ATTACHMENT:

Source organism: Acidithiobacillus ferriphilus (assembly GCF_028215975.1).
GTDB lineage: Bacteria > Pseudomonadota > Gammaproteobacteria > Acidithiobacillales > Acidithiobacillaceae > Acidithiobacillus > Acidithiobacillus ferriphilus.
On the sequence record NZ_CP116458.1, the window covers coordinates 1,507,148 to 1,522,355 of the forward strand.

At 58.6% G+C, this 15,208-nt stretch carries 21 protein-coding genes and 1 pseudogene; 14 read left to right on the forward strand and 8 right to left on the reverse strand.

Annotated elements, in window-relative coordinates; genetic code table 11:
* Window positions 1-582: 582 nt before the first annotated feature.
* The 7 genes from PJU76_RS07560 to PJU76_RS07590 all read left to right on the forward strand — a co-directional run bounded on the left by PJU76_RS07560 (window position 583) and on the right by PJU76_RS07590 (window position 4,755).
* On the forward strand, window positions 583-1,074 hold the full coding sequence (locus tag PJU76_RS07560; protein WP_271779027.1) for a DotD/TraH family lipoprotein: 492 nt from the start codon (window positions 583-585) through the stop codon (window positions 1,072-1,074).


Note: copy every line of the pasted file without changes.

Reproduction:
Source organism: Acidithiobacillus ferriphilus (assembly GCF_028215975.1).
GTDB lineage: Bacteria > Pseudomonadota > Gammaproteobacteria > Acidithiobacillales > Acidithiobacillaceae > Acidithiobacillus > Acidithiobacillus ferriphilus.
On the sequence record NZ_CP116458.1, the window covers coordinates 1,507,148 to 1,522,355 of the forward strand.

At 58.6% G+C, this 15,208-nt stretch carries 21 protein-coding genes and 1 pseudogene; 14 read left to right on the forward strand and 8 right to left on the reverse strand.

Annotated elements, in window-relative coordinates; genetic code table 11:
* Window positions 1-582: 582 nt before the first annotated feature.
* The 7 genes from PJU76_RS07560 to PJU76_RS07590 all read left to right on the forward strand — a co-directional run bounded on the left by PJU76_RS07560 (window position 583) and on the right by PJU76_RS07590 (window position 4,755).
* On the forward strand, window positions 583-1,074 hold the full coding sequence (locus tag PJU76_RS07560; protein WP_271779027.1) for a DotD/TraH family lipoprotein: 492 nt from the start codon (window positions 583-585) through the stop codon (window positions 1,072-1,074).